1) The oxygen-rich atmosphere in a potentially habitable world of earth size. A year ago, the search for world-sized worlds in the habitable zones of sun-like stars was at its peak. But the discovery of Proxima b, and the seven world-sized worlds around TRAPPIST-1, world-sized worlds revolving around small red dwarfs, created a storm of sharp disagreements. If these worlds are inhabited, and if they have an atmosphere, then the relatively large size of the Earth compared to the size of their stars suggests that during transit we will be able to measure the content of their atmosphere! The absorbing effect of molecules — carbon dioxide, methane, and oxygen — can provide the first indirect evidence of life. James Webb will be able to see this, and the results can shake the world!

The Big Break scenario will break out if we find an increase in dark energy power over time.

2) Evidence of the impermanence of dark energy and the possible onset of the Big Break. One of the main scientific goals of WFIRST is to observe stars at very large distances in search of type Ia supernovae. These same events allowed us to discover dark energy, but instead of tens or hundreds, it will collect information about thousands of events located at great distances. And it will allow us to measure not only the rate of expansion of the Universe, but also the change of this speed over time, with an accuracy ten times higher than today's. If the dark energy is at least 1% different from the cosmological constant, we will find it. And if it is only 1% more in magnitude than the negative pressure of the cosmological constant, our Universe will end in a Big Break. This will surely come as a surprise, but we have one universe, and we should listen to what it is ready to tell about itself.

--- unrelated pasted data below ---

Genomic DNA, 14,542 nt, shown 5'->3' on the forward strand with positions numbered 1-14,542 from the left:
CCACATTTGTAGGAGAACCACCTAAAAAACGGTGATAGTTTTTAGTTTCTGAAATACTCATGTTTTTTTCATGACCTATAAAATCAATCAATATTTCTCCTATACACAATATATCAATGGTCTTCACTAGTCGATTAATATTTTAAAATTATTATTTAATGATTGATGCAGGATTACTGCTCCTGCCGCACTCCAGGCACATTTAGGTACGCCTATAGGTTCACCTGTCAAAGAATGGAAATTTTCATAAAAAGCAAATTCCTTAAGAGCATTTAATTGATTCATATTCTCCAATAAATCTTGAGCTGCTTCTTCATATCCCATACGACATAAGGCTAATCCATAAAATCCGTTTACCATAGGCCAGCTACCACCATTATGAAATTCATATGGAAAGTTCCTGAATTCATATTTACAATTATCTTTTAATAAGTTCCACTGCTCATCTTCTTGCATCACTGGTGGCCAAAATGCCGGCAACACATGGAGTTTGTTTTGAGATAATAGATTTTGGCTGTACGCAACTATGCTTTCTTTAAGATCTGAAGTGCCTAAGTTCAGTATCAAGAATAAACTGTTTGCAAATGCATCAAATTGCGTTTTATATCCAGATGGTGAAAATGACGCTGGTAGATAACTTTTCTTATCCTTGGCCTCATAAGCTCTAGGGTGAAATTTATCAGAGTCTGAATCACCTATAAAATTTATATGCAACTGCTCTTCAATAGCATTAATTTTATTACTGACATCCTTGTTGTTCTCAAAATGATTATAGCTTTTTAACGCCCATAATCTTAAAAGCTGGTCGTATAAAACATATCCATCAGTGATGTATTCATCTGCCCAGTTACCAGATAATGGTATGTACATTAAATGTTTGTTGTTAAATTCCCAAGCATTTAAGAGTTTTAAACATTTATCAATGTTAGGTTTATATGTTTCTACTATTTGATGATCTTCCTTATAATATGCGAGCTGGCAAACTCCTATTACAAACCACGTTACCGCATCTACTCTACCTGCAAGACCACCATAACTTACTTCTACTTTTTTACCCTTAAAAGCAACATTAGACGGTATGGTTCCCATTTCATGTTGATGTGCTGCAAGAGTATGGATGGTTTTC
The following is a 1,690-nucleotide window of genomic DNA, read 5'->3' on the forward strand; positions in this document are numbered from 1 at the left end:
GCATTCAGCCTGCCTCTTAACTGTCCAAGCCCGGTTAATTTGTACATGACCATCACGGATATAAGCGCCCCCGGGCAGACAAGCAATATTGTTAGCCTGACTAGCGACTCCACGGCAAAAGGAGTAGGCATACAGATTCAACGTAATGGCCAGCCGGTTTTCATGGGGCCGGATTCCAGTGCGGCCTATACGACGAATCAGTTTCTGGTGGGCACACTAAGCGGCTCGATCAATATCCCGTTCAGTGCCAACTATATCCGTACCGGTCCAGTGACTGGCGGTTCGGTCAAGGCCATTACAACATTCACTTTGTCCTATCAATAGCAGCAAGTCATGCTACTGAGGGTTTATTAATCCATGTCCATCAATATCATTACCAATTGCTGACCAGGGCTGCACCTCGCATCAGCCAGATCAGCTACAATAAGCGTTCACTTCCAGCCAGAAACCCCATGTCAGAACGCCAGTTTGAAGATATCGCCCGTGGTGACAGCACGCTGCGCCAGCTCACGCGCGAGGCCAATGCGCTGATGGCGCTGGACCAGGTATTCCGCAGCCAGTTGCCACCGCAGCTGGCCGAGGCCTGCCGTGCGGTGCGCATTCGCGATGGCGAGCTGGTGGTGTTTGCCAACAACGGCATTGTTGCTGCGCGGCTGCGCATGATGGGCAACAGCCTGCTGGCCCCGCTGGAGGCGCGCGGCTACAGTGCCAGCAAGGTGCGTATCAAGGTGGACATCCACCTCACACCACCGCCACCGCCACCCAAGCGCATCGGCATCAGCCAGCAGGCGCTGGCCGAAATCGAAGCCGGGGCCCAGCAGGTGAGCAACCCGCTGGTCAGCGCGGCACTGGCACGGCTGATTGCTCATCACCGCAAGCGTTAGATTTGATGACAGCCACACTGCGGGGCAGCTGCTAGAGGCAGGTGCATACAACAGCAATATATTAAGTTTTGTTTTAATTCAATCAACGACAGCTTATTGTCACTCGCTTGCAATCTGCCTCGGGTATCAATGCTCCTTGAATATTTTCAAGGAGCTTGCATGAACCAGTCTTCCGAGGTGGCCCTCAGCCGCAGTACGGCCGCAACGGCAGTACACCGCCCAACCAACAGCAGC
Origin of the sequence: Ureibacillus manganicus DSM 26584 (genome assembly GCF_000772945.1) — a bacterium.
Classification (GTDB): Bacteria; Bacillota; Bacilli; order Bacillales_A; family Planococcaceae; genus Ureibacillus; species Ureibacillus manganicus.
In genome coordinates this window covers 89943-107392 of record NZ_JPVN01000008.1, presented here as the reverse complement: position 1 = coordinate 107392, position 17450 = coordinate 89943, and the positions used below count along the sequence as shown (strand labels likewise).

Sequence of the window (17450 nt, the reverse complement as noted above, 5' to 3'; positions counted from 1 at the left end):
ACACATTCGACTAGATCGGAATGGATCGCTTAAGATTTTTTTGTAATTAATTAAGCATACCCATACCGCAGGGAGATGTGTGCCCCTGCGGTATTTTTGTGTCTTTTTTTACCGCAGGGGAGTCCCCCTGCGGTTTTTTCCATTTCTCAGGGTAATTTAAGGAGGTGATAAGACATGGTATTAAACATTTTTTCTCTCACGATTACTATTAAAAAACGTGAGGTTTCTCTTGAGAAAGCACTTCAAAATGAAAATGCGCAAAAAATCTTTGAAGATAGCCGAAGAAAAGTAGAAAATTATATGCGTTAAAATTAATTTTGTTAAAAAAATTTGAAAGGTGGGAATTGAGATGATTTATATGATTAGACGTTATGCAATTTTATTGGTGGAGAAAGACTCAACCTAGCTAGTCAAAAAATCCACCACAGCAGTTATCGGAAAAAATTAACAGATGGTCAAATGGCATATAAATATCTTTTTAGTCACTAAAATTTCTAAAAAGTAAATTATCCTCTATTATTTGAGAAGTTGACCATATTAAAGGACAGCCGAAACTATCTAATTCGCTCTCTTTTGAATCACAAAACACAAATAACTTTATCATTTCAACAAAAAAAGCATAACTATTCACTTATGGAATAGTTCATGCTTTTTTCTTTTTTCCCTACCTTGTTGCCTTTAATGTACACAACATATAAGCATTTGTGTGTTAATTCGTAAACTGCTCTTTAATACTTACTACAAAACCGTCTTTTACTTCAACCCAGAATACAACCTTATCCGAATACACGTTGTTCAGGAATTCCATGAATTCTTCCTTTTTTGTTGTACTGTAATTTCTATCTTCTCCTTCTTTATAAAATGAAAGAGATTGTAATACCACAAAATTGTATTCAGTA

The most distant galaxy known so far, confirmed by Hubble by means of spectroscopy, is visible to us as it was when the universe was only 407 million years old.

3) Stars and galaxies from earlier times than predicted by our theories. With his infrared eyes, James Webb will be able to look into the past, when the Universe was 200-275 million years old - only 2% of its current age. This should capture most of the first galaxies and the late stage of the formation of the first stars, but we can find evidence that previous generations of stars and galaxies existed even earlier. If it turns out this way, it will mean that the gravitational growth from the time of the appearance of the CMB (380,000 years) before the formation of the first stars was somehow wrong. This will definitely be an interesting problem!

The core of the galaxy NGC 4261, as well as the nucleus of a huge number of galaxies, shows signs of the presence of a supermassive black hole, both in the infrared and in the X-rays

4) Supermassive black holes that appeared before the first galaxies. To the most distant moments of the past, which we were able to measure, to those times when the universe was about a billion years old, galaxies contain supermassive black holes. The standard theory says that these black holes originated from the first generations of stars, merging together and falling into the center of clusters, and then accumulating matter and turning into supermassive BHs. The standard hope is to find confirmations of this pattern, and black holes that are in the early stages of growth, but it will be a surprise if we find them already fully formed in these very early galaxies. James Webb and WFIRST will be able to shed light on these objects, and finding them in any form will be a serious scientific breakthrough!

The planets discovered by Kepler, sorted by size, as of May 2016, when they released the largest sample of new exoplanets. Most often there are worlds slightly larger than the Earth and slightly smaller than Neptune, but the worlds of small mass may simply not be visible to Kepler.